A rare coin from the South African Republic, or Zuid-Afrikaansche
Republiek in Dutch, highlights the early coinage history of modern
The 1874 gold Burgers pond, “one of the finest known examples of
this first gold pond of the nation,” realized £138,000 (about $214,953
in U.S. funds) during St. James’s Auctions sale No. 19, which was held
Oct. 3 in London.
The British and Dutch offered competing colonial claims to South
Africa during the 18th and 19th centuries. Britain and the Dutch
colonists fought the Anglo-Boer War over control of the region, with
the British winning and forming the Union of South Africa.
Before that victory, beginning in 1892, the Orange Free State
(later the Transvaal) began striking bronze, gold and silver coinage
as the Zuid-Afrikaansche Republiek.
The Burgers pond coin was created when the first president of the
ZAR, Thomas Burgers, decided to commission Ralph Heaton and Sons in
Birmingham, England, to produce trials for ZAR coinage using native
Though the Volksraad, the legislative body, rejected the plan for
coins because the image of the president rankled some, shortly
thereafter most of some 800 trials were sold at twice their face value
as curious reminders of the failed plan.
After the end of the Boer War, the coins gained renewed interest,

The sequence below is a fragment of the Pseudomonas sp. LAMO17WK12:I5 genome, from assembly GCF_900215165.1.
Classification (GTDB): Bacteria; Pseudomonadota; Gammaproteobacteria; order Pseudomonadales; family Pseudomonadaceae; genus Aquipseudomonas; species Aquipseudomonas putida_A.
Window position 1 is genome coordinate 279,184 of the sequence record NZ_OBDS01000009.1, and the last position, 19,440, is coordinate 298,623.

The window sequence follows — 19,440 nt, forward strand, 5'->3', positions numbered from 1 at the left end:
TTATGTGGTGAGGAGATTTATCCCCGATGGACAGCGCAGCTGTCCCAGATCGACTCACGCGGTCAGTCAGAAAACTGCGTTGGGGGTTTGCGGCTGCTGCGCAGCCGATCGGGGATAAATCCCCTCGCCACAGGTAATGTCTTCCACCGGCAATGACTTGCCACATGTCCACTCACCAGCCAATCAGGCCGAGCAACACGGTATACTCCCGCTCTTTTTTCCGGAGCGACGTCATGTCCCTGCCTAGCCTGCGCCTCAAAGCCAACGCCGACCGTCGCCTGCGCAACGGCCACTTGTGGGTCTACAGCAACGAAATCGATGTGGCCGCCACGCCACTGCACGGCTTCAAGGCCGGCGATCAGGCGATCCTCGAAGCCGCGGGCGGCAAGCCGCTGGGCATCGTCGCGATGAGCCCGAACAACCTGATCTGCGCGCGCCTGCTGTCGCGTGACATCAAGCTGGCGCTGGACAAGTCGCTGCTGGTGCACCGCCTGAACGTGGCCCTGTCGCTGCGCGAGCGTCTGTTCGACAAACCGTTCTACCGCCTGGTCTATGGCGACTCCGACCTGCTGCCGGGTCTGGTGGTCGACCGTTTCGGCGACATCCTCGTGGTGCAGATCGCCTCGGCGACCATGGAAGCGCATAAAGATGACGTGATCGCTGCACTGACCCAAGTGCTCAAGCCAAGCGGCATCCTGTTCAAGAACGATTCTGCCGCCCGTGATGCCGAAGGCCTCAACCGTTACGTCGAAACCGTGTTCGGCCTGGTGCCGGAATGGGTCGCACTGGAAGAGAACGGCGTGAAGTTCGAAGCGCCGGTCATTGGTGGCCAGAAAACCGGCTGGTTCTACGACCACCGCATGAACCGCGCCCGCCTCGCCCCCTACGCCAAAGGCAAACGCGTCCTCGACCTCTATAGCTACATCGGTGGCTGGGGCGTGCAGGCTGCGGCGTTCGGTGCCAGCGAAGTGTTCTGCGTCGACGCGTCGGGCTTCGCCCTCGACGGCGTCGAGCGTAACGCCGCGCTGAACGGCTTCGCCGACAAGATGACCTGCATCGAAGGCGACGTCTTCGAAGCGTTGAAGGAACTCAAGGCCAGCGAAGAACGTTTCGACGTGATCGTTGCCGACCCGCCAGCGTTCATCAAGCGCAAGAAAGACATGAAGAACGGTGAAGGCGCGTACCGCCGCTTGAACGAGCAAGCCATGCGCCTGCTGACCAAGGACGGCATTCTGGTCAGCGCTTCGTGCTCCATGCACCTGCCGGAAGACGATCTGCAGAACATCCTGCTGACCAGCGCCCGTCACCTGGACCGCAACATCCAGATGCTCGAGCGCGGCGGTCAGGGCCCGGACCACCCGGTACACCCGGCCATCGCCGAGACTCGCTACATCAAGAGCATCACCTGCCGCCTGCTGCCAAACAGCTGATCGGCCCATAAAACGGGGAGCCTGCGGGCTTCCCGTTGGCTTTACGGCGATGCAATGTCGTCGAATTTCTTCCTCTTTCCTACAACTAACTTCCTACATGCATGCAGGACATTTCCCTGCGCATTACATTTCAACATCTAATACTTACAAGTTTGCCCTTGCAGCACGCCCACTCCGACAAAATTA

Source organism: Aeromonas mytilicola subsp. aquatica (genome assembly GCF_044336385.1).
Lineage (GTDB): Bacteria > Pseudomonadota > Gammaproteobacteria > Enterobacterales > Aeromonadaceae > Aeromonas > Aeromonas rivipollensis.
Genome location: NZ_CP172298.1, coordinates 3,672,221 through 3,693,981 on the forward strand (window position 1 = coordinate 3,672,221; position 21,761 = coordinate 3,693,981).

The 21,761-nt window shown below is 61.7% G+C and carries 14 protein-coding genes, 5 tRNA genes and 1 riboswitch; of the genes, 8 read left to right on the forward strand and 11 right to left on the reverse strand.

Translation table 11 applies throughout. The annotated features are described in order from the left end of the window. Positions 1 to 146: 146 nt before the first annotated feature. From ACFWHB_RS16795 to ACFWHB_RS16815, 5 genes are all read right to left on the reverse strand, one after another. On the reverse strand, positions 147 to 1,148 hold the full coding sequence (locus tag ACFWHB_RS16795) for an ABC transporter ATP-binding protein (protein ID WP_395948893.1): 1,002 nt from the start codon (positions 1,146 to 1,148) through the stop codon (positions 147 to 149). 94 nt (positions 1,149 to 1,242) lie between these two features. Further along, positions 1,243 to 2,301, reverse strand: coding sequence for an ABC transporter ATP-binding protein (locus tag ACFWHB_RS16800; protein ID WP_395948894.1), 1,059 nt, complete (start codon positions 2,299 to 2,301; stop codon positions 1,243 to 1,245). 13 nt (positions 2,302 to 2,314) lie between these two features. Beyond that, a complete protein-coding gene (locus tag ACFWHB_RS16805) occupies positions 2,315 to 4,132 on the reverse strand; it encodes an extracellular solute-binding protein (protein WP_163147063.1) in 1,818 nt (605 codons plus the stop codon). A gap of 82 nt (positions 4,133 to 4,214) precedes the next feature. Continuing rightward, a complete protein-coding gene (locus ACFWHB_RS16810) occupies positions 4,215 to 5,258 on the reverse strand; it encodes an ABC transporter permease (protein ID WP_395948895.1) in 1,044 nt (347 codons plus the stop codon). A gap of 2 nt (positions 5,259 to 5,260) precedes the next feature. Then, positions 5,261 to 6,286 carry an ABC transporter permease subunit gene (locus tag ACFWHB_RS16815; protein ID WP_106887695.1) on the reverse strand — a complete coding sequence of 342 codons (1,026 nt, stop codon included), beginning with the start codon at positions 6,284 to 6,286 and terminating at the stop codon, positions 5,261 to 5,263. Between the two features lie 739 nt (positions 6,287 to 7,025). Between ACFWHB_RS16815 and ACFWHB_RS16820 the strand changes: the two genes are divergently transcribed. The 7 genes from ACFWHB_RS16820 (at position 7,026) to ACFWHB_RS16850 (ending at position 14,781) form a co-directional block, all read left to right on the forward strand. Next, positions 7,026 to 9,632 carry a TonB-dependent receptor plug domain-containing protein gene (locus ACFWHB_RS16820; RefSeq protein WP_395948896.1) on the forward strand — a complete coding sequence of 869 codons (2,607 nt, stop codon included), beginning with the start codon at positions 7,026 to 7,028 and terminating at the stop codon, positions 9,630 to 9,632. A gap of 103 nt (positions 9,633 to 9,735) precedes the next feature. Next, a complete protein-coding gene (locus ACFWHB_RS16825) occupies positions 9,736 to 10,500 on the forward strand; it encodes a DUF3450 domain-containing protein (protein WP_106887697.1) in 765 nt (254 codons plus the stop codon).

and have been prized ever since. The example offered in the Oct. 3
auction was graded Mint State 66 by Numismatic Guaranty Corp.
The sale totaled £886,459 ($1,380,780 U.S.), including the 20
percent buyer’s fee.
Other key consignments in the sale included the Christian C. Jones
Collection of Napoleonic and Romanian Coins and Medals, Part I, and
the Mitchell-David Collection of world gold coins.
Prices reflect the 20 percent buyer’s fee, but do not include any
For more information about the auction, write to St. James’s
Auctions at 43 Duke St., St. James’s, London, SW1Y 6DD, telephone the
firm at (011) 020 7930 7597, visit its website at www.stjauctions.com
or email it at email@example.com.
Some additional highlights:
Australia, Adelaide Assay Office, 1852 gold pound,
Friedberg 3 (
Gold Coins of the World
by Arthur L. and Ira S. Friedberg), About Extremely
Fine, £22,800 ($35,514 U.S.).
France, circa 1799 to 1804 gold 40-franc coin, Napoleon,
Paris, F-479, some contact marks, Very Fine, £504 ($785 U.S.).
France, after 1804 silver medal, Coronation of Napoleon by
Johann Baptiste Merlen, 44 millimeters, choice Extremely
Fine, £456 ($710 U.S.).
France, circa 1810 silver medal, the proxy marriage of
Napoleon and Marie-Louise, by F. Stuckhart and A.
Guillemard, EF, £552 ($860 U.S.).
France, Napoleon III, 1862 gold 100-franc essay,
Numismatic Guaranty Corp. Proof 65 Cameo, £42,000 ($65,421 U.S.).
France, 1889-A Proof gold 5 francs, Third Republic, “only
100 minted,” NGC Proof 65 Cameo, £16,800 ($26,168 U.S.).
German East Africa, 1916-T gold 15-rupie coin,
F-1, PCGS MS-63, £4,560 ($7,103 U.S.).
Iran, A.H. 1318 (1900) silver and gold medals, Muzaffar
al-din Shah, by A. Patey, each 36 millimeters in diameter, struck in
France during the shah’s visit to Europe, EF “with matt[e]
finishes,” £48,000 ($74,766 U.S.).
Romania, 1858 silver medal, the restoration of the
Metropolitan Church, EF, £696 ($1,084 U.S.).
South African Republic, 1892 Kruger silver 5-shilling
coin, Krause-Mishler 8.2 (
Standard Catalog of World Coins 1801-1900
by Chester Krause and Clifford Mishler), NGC Proof
63, £18,600 ($28,972 U.S.).
South African Republic, 1892 Kruger penny, KM-2,
PCGS Proof 64 brown, £26,400 ($41,121 U.S.).
Switzerland, 1771 gold 3-pistole coin, Geneva, KM-84,
F-261, Mint State, £13,800 ($21,495 U.S.). ■